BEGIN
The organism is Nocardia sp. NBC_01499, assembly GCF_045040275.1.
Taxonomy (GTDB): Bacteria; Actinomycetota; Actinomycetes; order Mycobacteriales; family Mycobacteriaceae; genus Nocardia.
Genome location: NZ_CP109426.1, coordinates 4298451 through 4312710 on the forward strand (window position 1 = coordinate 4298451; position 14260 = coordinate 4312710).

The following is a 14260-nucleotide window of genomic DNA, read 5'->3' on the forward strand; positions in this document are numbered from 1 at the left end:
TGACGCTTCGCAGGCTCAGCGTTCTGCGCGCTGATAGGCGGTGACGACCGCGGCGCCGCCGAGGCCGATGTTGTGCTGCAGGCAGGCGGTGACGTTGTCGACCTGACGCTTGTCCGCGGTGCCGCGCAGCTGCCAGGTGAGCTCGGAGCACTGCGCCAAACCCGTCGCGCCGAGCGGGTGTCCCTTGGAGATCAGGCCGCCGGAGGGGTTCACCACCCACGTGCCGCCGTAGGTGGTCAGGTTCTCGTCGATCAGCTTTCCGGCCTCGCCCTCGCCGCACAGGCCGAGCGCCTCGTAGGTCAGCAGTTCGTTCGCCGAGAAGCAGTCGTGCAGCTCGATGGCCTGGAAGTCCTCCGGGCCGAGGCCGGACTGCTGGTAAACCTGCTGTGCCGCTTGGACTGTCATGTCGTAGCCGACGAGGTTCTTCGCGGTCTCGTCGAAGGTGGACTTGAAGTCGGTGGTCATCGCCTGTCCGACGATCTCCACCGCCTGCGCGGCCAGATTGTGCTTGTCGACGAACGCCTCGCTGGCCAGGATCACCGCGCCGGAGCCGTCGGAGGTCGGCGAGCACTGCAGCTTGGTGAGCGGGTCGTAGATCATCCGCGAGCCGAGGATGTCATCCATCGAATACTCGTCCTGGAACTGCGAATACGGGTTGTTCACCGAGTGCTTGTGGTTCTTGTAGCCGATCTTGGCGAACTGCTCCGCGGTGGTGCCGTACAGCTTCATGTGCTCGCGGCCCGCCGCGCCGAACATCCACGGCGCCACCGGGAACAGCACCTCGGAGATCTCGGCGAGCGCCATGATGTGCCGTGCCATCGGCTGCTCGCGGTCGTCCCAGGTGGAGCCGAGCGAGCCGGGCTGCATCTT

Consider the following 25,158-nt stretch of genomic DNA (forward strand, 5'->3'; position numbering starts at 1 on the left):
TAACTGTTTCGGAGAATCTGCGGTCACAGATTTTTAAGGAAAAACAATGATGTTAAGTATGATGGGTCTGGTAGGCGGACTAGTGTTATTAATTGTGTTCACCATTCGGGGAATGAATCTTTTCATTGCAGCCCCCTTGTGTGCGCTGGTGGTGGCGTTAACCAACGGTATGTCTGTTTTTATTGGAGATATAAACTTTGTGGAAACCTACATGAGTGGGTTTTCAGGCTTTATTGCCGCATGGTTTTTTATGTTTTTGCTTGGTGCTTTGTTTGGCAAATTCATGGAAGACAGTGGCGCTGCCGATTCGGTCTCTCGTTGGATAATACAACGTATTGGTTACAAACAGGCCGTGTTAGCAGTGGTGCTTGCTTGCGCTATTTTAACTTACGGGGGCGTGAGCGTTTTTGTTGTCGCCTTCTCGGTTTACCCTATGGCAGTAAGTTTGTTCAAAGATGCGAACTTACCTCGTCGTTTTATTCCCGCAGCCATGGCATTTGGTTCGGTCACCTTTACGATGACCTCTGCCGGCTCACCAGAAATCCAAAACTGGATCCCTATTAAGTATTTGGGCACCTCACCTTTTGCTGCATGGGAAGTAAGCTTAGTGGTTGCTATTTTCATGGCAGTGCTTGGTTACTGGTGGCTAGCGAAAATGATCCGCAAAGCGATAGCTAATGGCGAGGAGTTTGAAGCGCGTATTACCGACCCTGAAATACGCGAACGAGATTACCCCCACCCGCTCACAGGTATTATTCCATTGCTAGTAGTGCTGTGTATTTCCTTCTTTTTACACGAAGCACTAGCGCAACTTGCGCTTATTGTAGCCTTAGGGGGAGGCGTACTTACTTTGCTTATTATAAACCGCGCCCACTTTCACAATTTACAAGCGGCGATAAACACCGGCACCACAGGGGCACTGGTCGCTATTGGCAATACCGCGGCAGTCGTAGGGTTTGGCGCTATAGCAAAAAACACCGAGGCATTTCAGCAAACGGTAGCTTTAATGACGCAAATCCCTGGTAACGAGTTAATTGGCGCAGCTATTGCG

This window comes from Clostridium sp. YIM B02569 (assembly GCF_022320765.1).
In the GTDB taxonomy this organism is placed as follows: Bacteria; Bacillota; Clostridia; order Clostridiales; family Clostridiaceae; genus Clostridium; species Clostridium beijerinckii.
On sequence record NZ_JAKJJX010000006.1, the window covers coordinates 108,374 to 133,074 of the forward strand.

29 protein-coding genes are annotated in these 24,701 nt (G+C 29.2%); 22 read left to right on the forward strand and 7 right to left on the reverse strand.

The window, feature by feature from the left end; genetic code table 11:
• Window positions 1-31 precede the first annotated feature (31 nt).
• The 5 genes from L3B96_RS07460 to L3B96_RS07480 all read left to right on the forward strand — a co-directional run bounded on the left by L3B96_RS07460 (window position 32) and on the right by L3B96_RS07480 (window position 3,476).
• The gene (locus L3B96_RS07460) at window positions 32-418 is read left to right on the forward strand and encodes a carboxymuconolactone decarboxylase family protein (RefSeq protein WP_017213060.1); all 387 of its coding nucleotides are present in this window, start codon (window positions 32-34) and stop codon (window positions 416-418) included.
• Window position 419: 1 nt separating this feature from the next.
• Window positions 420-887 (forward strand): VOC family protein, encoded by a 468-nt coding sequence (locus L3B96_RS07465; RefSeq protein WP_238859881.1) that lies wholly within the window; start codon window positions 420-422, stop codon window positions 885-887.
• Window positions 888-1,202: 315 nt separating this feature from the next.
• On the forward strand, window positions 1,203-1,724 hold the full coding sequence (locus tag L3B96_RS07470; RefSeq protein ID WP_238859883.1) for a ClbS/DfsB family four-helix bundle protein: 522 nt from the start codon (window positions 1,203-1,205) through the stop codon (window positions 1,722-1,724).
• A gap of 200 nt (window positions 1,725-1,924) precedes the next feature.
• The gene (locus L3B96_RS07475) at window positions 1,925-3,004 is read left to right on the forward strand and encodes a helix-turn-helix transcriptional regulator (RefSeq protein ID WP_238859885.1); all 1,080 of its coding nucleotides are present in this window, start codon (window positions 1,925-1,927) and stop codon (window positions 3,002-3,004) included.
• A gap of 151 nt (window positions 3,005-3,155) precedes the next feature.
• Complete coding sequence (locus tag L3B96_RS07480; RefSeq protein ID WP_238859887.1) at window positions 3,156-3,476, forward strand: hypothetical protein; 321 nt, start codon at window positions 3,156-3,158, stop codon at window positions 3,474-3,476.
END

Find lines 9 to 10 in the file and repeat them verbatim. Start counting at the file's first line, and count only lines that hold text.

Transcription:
In the GTDB taxonomy this organism is placed as follows: Bacteria; Bacillota; Clostridia; order Clostridiales; family Clostridiaceae; genus Clostridium; species Clostridium beijerinckii.
On sequence record NZ_JAKJJX010000006.1, the window covers coordinates 108,374 to 133,074 of the forward strand.